Whenever a borrower puts less than 20% down toward the purchase of a home, the borrower must have Private Mortgage Insurance (PMI). This insurance is in place to protect the lender against loss if the borrower defaults on the loan.

What’s Your PITI?

If you would like to see what the PITI is for a particular loan, there is an online calculator that you can use. Visit PiTiCalc. The online calculator is a fun and valuable tool. In order to use this online calculator, you will need to have the following information handy:

  • Your mortgage amount
  • The interest rate being charged for your loan
  • The term of your mortgage (for example: 40-year, 30-year, 20-year, etc.)
  • The value of the home
  • Property tax percentage
  • The yearly insurance amount
  • The purpose of the loan (for example: Purchase or Refinance)

In the table below, I have entered information in the PiTiCalc online calculator to calculate what the PITI might be for a loan amount of $160,000. In this scenario, I put down $40,000 on a $200,000 house so that I would not have to pay PMI. Of course, when you use the calculator, you would enter the information that pertains to your own personal situation.

EXAMPLE PITI Calculation Using the Online Calculator at PiTiCalc

Interest Rate
Mortgage Term
30 Year Mortgage
Home Value Price
Property Taxes
Yearly Insurance
Loan Purpose
Purchase Mortgage
RESULT: PITI Calculated
After receiving the result of your PITI calculation, the online calculator program provides a breakdown of the payments and additional helpful information.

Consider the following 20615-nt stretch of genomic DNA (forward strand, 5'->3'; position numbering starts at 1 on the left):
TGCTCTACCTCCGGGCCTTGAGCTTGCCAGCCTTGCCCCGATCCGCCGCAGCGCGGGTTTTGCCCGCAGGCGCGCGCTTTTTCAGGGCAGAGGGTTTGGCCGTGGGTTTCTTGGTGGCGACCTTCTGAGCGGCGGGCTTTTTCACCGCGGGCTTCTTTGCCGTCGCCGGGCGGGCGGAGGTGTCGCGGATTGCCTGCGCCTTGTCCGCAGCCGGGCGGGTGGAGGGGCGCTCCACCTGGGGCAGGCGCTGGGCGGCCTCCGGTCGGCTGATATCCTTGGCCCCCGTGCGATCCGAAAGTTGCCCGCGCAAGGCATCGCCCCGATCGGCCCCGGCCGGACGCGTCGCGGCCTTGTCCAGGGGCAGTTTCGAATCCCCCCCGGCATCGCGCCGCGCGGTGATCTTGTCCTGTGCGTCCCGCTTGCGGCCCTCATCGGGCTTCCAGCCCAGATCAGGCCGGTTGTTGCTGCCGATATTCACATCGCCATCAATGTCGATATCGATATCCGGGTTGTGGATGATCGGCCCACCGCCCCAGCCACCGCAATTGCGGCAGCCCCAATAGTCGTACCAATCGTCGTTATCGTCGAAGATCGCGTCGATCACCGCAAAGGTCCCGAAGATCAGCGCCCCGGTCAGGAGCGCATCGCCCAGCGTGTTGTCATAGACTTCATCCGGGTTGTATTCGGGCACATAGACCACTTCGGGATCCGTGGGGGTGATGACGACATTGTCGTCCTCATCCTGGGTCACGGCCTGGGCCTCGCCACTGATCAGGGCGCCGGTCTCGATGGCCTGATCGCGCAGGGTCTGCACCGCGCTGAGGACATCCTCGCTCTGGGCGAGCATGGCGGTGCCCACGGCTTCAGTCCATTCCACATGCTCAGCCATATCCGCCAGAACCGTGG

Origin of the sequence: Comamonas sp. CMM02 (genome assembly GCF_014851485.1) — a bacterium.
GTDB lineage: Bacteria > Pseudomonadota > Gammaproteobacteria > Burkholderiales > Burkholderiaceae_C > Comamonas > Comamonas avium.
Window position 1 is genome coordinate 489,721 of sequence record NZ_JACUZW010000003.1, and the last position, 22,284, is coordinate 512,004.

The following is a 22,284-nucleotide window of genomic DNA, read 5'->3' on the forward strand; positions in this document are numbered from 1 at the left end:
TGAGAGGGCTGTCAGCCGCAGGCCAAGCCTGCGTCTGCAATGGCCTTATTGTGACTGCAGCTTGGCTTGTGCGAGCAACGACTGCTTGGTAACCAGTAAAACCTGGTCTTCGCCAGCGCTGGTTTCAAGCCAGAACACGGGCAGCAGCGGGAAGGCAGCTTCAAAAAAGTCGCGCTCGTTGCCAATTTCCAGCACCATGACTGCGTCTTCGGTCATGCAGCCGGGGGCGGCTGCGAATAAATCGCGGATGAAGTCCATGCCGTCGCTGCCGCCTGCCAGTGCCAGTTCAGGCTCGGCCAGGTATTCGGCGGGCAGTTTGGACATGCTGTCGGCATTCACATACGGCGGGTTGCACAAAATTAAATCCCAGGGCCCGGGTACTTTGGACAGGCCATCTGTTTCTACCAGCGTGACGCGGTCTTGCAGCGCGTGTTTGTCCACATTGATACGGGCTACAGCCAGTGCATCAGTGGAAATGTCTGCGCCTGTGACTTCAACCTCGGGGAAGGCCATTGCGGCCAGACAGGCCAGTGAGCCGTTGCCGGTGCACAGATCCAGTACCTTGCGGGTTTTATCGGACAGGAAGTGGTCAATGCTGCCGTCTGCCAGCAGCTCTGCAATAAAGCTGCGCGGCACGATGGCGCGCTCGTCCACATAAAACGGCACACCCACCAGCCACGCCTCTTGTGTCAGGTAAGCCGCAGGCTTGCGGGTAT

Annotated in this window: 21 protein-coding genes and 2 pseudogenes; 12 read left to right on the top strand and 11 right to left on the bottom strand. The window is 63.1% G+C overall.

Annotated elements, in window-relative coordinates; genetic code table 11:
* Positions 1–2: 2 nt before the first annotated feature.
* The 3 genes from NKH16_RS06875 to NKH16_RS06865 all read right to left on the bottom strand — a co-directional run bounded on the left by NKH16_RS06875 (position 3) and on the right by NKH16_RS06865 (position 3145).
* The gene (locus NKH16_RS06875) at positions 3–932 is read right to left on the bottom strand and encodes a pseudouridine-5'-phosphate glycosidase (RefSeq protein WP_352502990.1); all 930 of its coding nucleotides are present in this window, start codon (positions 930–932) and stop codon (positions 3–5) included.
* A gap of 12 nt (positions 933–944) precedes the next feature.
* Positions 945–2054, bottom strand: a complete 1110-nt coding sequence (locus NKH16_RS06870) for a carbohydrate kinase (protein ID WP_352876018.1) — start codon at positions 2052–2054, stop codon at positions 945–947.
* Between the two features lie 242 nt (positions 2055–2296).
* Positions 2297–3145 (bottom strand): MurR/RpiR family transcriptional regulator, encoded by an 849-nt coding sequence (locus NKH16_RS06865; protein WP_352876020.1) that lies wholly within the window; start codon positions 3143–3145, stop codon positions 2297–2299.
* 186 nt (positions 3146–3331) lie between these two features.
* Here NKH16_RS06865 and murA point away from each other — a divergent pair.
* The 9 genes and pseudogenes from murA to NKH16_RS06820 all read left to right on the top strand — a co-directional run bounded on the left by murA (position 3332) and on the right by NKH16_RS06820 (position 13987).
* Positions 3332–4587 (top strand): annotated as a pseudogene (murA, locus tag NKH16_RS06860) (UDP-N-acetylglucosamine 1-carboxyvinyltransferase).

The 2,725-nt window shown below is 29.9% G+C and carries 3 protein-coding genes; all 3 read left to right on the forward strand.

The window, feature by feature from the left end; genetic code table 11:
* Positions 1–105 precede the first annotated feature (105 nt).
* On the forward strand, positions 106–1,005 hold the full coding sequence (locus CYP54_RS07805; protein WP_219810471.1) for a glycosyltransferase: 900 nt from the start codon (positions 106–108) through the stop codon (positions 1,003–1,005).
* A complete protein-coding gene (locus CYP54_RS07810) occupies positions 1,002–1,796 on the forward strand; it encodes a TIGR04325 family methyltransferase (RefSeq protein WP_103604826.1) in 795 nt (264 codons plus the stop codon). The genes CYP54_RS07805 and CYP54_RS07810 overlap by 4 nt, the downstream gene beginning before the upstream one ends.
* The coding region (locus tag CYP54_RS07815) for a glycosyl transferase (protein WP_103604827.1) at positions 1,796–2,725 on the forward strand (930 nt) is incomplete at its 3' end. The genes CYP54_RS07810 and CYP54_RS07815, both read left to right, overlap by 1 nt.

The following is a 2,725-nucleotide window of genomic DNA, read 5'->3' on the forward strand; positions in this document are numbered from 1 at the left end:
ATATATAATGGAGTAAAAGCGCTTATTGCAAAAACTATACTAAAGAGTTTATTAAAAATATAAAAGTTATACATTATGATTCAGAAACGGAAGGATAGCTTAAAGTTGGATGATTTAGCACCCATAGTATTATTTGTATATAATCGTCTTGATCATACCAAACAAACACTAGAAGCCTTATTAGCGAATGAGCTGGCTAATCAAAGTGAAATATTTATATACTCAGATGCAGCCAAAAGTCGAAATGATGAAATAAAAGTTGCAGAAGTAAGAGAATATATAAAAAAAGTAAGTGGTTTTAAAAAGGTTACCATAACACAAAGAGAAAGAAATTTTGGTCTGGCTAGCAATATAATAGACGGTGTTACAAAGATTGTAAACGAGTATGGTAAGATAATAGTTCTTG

How Is PITI Used in Qualifying for a Loan?

The PITI is used to calculate your Housing Expense-to-Income Ratio. The PITI is your housing expense. The amount of money you earn each month (before taxes are taken out) is your income. So, your housing expense divided by your income equals your Housing Expense-to-Income Ratio. For example, if your PITI is $1,000.00 and your monthly income is $4,000.00, then your Housing Expense-to-Income Ratio is 25%.

Lenders normally require you to have at least two months of PITI in your bank account, retirement account, stocks and bonds, or anywhere you have money that is readily available in case you need to use the money to make a mortgage payment.

Another thing to know is that most lenders want your PITI to be only 28% of your income. So, your PITI divided by 28% equals your loan qualification. For example, if you want to qualify for a $1,000.00 mortgage, then your monthly income (before taxes) would need to be at least $3,571.43.